The Crimson White

Absurdity in ‘Fools’ performance leaves audiences laughing

Jared Downing

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The love interest in The University of Alabama’s new play is too stupid to sit down. I’m not exaggerating – she spends 30 seconds trying to remember how to sit down in a chair. The hero falls for her while she’s struggling to say her own name. That was the point in “Fools” when I began to realize what playwright Neil Simon, who wrote “The Odd Couple,” had in for us.

If you’re looking for Simon’s quaintly human New Yorkers, you won’t find any in the Russian hamlet of Kulyenchikov, a town with an ancient curse of stupidity. And, like the townsfolk, the show will make you feel dumb. Not because you’re watching a stream of legitimately terrible jokes, but because you find yourself laughing at just about every one.

Spunky young bookworm Leon Tolchinsky (John Paul Snead) has come to be the new schoolmaster. Suitcase in hand and grinning like Socrates, he rattles off a few soliloquies about the joys of knowledge. And then meets a man who can’t count to 12 or remember his own name. Soon, Leon realizes it’s up to him to break the curse by educating the physician’s daughter Sophia (Natalie Riegel, with Esther Workman stepping in Friday and Sunday).

It’s a journey fraught with cheap clichés and third grade puns. Formally, the gags are Vaudevillian, but even the Marx Brothers knew how to count on their fingers. The humor leaps from The Beverly Hillbillies to a YouTube video of a 2-year-old. I could almost see Simon stopping to think, “Now how can I make this line stupid?”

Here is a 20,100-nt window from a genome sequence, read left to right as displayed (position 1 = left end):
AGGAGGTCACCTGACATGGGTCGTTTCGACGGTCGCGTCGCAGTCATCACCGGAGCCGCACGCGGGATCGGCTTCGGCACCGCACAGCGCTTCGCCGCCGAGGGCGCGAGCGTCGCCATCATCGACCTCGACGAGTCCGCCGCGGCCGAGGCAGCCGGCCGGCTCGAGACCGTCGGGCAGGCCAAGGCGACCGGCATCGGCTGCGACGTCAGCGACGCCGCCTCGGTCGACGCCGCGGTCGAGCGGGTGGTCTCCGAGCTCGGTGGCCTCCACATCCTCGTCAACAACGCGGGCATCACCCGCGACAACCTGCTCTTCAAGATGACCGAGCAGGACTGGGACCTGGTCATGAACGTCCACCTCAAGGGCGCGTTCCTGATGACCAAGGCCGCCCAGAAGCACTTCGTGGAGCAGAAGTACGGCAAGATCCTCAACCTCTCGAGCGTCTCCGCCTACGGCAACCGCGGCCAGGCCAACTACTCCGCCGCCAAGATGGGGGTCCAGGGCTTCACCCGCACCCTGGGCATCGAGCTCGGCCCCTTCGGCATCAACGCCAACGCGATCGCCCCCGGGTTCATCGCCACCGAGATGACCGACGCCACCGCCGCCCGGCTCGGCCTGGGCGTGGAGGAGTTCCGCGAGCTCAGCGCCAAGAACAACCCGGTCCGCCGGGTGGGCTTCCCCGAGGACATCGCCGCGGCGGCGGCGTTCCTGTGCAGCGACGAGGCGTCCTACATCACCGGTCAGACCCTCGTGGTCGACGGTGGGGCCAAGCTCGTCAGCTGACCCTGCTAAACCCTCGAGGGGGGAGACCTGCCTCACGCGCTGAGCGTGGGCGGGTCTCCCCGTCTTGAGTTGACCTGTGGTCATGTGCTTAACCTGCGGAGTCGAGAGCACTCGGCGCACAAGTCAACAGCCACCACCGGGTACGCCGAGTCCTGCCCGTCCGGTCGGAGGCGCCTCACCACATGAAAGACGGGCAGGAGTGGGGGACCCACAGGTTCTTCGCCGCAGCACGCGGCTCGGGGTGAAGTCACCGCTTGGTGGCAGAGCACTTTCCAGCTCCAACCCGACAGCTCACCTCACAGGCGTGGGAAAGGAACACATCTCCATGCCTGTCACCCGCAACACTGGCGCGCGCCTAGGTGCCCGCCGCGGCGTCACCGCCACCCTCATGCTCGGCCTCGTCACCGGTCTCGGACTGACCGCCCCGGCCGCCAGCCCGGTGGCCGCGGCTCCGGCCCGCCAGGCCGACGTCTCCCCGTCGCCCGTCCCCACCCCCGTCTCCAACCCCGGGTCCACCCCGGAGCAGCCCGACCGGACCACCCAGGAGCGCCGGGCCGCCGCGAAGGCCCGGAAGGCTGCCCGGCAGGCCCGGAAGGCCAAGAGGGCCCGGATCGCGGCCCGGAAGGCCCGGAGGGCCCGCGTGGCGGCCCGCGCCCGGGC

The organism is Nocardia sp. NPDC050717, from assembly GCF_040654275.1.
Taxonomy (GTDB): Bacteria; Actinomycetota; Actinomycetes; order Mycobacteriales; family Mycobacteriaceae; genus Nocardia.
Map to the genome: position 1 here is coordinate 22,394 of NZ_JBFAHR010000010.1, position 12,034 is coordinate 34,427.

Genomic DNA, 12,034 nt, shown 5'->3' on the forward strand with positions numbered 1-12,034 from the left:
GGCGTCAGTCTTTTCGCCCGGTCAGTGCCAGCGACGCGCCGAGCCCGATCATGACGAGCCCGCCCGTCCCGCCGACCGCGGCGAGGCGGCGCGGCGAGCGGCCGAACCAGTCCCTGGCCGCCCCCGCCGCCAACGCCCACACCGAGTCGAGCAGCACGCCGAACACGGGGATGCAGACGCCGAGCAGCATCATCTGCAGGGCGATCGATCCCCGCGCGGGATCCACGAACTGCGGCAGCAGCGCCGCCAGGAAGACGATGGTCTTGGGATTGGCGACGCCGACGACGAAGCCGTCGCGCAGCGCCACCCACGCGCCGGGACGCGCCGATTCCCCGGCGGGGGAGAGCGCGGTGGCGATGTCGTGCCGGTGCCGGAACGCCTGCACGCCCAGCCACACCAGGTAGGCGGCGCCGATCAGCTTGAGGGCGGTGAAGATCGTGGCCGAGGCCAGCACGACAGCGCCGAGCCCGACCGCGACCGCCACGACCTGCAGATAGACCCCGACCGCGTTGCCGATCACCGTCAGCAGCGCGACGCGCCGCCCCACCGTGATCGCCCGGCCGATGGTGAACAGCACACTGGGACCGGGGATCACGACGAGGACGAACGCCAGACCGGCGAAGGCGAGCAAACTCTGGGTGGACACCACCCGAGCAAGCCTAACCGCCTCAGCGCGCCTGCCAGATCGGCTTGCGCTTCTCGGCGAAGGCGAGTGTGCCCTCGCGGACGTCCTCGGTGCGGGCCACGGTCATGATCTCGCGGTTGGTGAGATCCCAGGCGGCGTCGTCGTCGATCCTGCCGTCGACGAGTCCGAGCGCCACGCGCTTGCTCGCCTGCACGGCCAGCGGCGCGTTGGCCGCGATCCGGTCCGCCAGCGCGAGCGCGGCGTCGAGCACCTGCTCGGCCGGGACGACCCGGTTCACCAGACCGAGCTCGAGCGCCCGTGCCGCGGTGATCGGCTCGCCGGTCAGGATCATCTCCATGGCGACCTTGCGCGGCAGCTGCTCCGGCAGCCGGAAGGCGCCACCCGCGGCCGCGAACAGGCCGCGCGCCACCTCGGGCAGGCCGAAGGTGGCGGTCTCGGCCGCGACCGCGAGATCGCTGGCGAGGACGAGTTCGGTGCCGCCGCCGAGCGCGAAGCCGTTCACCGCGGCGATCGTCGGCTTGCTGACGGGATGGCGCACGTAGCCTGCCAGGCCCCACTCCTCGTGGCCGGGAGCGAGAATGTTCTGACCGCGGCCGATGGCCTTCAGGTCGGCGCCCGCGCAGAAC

New York, apparently, hated it – it closed after just five weeks on Broadway. But the UA troupe has always had a soft spot for misfit scripts, and it waves Simon’s inanity like a battle flag. Snead’s wide-eyed Leon could pass for one of the missionaries in “The Book of Mormon,” his evil, land baron rival (Samuel Hardy) looks like Count Chocula at a discothèque, and they all frolic around a set that could be from Sesame Street.

The show flaunts every cheap pun, tramples Simon’s feeble attempts at sentiment and dares the audience not to enjoy it. The air in the tiny Allen Bales Theatre gets so thick with silliness that you either laugh or suffocate.

Good thing, too, because despite a few awkward rashes of philosophy, there isn’t any wisdom in the foolishness. Snead’s Leon is great fun but is no more relatable than any of the idiots. Sophia challenges his presumptions about intellect, but she’s too infantile to make any headway before everything is solved by – surprise – the power of love.

“There is nothing like the logic of an illogical mind!” Leon says, before Sophia forgets one-plus-one.

I read later that “Fools” is so bewildering to fans of Neil Simon that some swear he wrote it to be a flop, “Producers” style. And even at the theatre I could tell that the University’s production is a lot more fun than the play deserved to be. But the UA troupe does it exactly right: It doesn’t try to break the Curse of Kulyenchokov, it just puts it on the audience.


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Absurdity in ‘Fools’ performance leaves audiences laughing